"Throw them all out!", former Socialist Party minister Jean-Luc Mélenchon has chanted throughout the last five years. For once, Francois Hollande agrees. After the elimination of Cécile Duflot and then of Nicolas Sarkozy in their respective primaries, the French president has been forced to abandon the race for reelection before even entering.
Because it's coming from an acting head of state, this renunciation represents the deflagration of an unparalleled symbolic power. It is a new step in the weakening of presidential power, that Hollande was forced to electoral resignation by an atomized majority, and the unanimity of a French public eager to turn the page.
The era of constant news, digital communication and immediate decision-making would have overwhelmed Hollande, who dreamt of being a "normal" president who could re-invigorate "the French dream."
While it's an institutional failure, his decision not to run is the product of an impossible five years, disturbed by external shocks, weakened by chaotic management and the indecisions of a man who has not been forgiven his mistakes.
All of this political instability had an immediate consequence: Hollande's course was illegible.
What brought François Hollande down was his failure to deliver on all the different promises he made. To the supporters of Keynesian tradition, he promised a revival by boosting investment and purchasing power. To the apostles of the sound budgetary management, he pledged a reduction of the deficits.
By the end of 2012, the adoption of the European budget treaty, which candidate Hollande had sworn (in vain) to renegotiate, marked the first sign of trouble. The Competitiveness and Employment Tax Credit, the appointment of the liberal Manuel Valls as Prime Minister, the departure of environmentalists, the "offer" of 40 billion Euros in tax breaks to companies -- all of these factors contributed to the fracturing of the left.
The Labor Act marked the culmination of this clash between two lefts. When the prime minister referred to their differences as "irreconcilable," he made the clash permanent.
This perpetual arm-wrestling within the majority only accelerated the anxiety in the government. As early as the summer of 2012, Hollande's "normal presidency" darkened in the face of the urgency of the social situation, and later in the face of internal and intimate crises. Asphyxiated by budgetary constraints and a flawed politics, the ministers multiplied their blunders, and attempted to undermine the authority of the president and the prime minister.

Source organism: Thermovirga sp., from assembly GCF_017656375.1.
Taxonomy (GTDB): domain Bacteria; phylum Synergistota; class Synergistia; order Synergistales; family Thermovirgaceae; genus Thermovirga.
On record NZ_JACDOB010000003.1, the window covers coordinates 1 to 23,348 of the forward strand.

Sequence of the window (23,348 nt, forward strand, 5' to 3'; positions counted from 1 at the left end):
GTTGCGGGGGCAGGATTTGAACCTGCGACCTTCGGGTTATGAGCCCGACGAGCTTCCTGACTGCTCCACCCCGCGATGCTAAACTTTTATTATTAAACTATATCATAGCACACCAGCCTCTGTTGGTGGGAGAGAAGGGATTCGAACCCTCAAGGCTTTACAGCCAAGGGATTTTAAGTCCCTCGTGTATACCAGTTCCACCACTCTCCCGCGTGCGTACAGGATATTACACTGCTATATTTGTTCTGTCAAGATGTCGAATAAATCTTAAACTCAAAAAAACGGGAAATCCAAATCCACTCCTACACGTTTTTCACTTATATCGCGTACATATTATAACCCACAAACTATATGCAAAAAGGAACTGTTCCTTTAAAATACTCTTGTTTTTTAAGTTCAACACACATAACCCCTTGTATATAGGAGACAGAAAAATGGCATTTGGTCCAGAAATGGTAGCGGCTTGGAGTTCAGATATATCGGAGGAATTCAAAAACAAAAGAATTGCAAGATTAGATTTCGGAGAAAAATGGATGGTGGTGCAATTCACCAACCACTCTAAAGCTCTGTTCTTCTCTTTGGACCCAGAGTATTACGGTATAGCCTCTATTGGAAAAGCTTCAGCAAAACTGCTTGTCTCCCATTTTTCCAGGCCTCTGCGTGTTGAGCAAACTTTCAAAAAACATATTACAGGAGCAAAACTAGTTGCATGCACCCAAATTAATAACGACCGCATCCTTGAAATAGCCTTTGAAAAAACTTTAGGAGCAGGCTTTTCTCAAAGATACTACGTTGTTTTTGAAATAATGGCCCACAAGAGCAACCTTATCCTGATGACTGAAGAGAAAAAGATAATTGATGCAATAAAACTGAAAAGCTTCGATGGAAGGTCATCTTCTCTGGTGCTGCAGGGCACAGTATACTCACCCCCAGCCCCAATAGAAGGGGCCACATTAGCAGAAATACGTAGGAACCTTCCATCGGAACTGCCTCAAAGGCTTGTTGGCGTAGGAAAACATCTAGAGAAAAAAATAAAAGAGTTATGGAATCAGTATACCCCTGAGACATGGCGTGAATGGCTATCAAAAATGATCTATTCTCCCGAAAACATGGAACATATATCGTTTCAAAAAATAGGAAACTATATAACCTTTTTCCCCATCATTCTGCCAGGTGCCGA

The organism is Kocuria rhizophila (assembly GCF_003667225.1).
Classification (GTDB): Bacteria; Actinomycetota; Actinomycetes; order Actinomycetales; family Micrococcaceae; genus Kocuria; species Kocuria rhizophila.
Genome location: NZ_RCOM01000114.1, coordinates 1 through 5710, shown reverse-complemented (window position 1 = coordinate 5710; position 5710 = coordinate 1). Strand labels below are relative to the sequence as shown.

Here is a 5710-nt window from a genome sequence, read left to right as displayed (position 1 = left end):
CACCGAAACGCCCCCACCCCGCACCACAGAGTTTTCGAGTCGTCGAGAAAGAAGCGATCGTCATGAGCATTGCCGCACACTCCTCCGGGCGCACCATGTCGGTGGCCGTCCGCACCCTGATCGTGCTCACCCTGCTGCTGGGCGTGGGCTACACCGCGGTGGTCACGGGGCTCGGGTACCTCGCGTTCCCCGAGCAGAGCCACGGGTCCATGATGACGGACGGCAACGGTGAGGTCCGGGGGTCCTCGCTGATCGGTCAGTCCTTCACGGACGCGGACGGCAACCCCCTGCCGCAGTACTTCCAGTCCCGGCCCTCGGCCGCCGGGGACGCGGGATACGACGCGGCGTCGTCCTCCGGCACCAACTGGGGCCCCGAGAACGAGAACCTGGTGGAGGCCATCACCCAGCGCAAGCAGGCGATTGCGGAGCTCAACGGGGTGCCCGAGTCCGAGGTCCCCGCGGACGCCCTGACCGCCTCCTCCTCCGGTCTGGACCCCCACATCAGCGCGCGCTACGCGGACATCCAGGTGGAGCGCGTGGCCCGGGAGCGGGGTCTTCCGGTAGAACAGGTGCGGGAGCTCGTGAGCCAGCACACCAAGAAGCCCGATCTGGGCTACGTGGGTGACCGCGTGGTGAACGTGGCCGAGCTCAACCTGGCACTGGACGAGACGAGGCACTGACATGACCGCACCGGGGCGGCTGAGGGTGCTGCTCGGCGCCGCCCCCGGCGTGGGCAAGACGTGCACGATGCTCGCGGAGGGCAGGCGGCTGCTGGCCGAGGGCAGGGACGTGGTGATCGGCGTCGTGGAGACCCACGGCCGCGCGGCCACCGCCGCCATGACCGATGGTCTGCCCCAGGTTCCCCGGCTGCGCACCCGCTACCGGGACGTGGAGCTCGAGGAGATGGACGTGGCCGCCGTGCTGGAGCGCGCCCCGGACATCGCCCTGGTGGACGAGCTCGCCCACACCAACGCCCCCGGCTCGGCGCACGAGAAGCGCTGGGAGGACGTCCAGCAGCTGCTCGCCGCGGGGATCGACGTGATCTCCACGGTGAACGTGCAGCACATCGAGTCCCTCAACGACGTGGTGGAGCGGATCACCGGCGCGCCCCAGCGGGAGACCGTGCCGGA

The obsession with consensus and a pledge of justice from the president brought on resignation, illustrated by a moment of tragicomedy in the Leonarda case. The war between Jean-Marc Ayrault and Arnaud Montebourg on the Florange affair is yet another example.
To make matters worse, various external shocks, from the military intervention in Mali to the attacks in Paris and Nice, forced François Hollande to constantly rearrange his priorities. This only emphasized the feeling of indecision emerging from the Elysee.
All of this political instability had an immediate consequence: Hollande's course was illegible. François Hollande missed the moment of truth in the summer of 2012 by failing to warn the French of the gravity of public finances he discovered once he took office. A few months later, it was too late to denounce Sarkozy's chaos and disguised social plans.
The head of state also made promises he couldn't keep, such as reversing the curve of unemployment by the end of 2013. Instead of offering a diagnosis and cure, François Hollande took his chances.
His book was full of indiscretions and petty little sentences. For the first time, it wasn't his governing style but his personality that made even his friends abandon him.
When success finally did come -- internationally, with the historic success of the COP21 and domestically, with a drop in unemployment -- it was too late. And the pressure exerted on Hollande pushed him to commit other mistakes.
Of all his fatal errors, François Hollande confesses only to one: proposing that terrorists be stripped of their nationality after November 13. He called this move his "only regret," in a recent speech.
The consequence was a resurgence of opposition and a moral crisis within the majority, part of which remained faithful to the executive and part of which denounced Hollande's betrayal of their fundamental values.
The second error was not mentioned in his speech. The publication of the book A President Should Not Say That: Secrets of Five Years in Office in autumn 2016, while Hollande was in full reconquest mode, completed the president's fall from grace. His book was full of indiscretions and petty little sentences. For the first time, it wasn't his governing style but his personality that made even his friends abandon him.
This is a painful withdrawal for the president. His real record, free of the tumult of these times, will become clear later.
This post originally appeared on HuffPost France and has been translated into English.